Gravity Falls creator Alex Hirsch claims Disney prevent him from including LGBT+ characters and compares his experience to that of Owl House.
Alex Hirsch, the creator of the children’s supernatural series Gravity Falls, recently spoke out about how he was prevented from including LGBT+ characters in his story during his time at Disney. Though Disney has publicly stated that they are in favor of including LGBT+ representation, there have been very few openly gay or trans characters in any of Disney’s recent works. The few gay characters that are represented, such as LeFou in 2017’s Beauty and the Beast, often have very little screen time dedicated to accurately serving their identities.
Hirsch’s comments on Disney’s LGBT+ representation came not long after the release of a headline-making episode of Disney’s Owl House. This episode, titled “Grom,” confirmed that one female character, Amity, has a crush on the female protagonist Luz. The story was praised on social media for its realistic depiction of LGBT+ kids, something that has been absent from many other Disney Channel shows.
In a recent Twitter thread, Hirsch compares his experience running Gravity Falls to that of Owl House showrunner Dana Terrace. Hirsch confirms that though he attempted to push for LGBT+ characters in Gravity Falls, Disney executives prevented him from including explicitly gay characters. Though Hirsch expresses his frustration with this, he also praises the network for their change in attitude and notes how Terrace’s ability to depict LGBT+ main characters is a landmark for the network.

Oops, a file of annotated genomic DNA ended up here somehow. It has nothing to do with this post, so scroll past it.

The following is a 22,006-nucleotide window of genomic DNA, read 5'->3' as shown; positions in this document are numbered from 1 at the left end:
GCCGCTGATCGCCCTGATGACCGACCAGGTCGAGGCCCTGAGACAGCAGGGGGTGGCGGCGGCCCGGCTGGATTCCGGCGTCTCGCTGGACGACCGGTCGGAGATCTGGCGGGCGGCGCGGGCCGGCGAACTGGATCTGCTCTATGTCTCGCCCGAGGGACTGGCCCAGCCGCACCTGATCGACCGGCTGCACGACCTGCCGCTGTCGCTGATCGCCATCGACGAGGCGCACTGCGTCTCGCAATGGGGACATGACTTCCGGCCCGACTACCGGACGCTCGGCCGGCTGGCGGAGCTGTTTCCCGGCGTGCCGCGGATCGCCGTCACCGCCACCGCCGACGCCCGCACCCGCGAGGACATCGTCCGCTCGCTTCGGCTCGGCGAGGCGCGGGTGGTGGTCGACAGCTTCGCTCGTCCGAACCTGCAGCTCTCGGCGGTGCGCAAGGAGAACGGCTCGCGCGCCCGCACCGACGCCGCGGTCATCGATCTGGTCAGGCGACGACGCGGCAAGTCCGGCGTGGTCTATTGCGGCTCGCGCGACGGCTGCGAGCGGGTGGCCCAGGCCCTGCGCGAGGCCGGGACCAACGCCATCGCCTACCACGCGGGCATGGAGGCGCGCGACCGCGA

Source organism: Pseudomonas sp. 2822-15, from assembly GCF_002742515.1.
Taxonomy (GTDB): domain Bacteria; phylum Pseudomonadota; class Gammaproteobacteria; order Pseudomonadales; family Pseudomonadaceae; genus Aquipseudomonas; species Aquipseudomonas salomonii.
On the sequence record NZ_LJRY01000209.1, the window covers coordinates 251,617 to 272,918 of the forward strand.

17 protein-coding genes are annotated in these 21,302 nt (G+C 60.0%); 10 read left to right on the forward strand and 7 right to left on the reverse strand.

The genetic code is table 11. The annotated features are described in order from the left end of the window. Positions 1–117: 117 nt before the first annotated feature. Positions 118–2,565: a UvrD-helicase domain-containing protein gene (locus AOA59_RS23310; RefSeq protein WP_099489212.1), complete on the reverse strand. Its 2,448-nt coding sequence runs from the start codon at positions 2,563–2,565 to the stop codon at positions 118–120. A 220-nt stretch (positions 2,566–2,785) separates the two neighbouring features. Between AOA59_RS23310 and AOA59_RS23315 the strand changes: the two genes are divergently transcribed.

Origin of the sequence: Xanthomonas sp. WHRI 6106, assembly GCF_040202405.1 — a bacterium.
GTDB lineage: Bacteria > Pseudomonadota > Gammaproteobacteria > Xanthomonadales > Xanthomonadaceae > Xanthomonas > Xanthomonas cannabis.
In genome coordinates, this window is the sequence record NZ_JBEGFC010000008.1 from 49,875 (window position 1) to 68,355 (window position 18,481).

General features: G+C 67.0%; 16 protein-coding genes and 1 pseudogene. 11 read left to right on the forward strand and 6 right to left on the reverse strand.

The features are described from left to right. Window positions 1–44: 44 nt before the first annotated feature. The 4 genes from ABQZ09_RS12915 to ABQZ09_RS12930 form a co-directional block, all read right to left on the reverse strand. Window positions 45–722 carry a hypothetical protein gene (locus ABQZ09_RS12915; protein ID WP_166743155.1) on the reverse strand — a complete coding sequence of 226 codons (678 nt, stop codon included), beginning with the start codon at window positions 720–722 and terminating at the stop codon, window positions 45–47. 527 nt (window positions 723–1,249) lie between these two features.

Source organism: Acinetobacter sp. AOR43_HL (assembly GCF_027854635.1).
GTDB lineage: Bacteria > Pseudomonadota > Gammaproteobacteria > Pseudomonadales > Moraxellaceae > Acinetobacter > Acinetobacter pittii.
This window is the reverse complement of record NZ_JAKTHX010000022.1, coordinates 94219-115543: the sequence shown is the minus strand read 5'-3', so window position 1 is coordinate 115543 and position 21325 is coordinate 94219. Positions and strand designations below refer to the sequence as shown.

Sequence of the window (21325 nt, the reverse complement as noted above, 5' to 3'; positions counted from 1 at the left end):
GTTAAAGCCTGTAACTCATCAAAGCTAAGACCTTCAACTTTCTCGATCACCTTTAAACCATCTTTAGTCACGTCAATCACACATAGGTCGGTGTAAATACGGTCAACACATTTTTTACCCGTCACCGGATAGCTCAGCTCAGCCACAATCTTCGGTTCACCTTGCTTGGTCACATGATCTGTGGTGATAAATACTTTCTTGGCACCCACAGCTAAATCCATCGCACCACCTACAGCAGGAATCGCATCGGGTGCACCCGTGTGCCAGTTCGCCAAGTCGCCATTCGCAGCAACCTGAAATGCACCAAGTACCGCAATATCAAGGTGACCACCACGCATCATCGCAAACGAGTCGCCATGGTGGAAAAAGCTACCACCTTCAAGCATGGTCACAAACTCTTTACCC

Since Gravity Falls ended, there have been plenty of other young adult cartoons besides Owl House that have pushed for greater representation of LGBT+ characters. One of the first shows in this category is Steven Universe, which first introduced a lesbian couple and continued to portray more LGBT+ relationships over its five-season run. More recently, the animated fantasy series She-Ra and the Princesses of Power became a symbol of LGBT+ representation after showing an on-screen kiss between the show’s two female main characters. However, both of these shows were released on non-Disney networks, and the difference in corporate culture may have accounted for the showrunners’ abilities to depict LGBT+ characters.
LGBT+ individuals have become more visible in children’s media in the past few years, which has a positive impact on the LGBT+ community as a whole. That said, Disney still has a long way to go to achieve equal representation. Though Owl House is an excellent first step, the company is still years behind other networks like DreamWorks and Cartoon Network in terms of LGBT+ representation. There are also plenty of other minority groups, including people of color, indigenous people, and people with disabilities who need to have their voices heard. It’s deplorable that young viewers were prevented from seeing positive representation in Gravity Falls, hopefully Disney will continue to change into a more accepting studio and make amends for their past failings.
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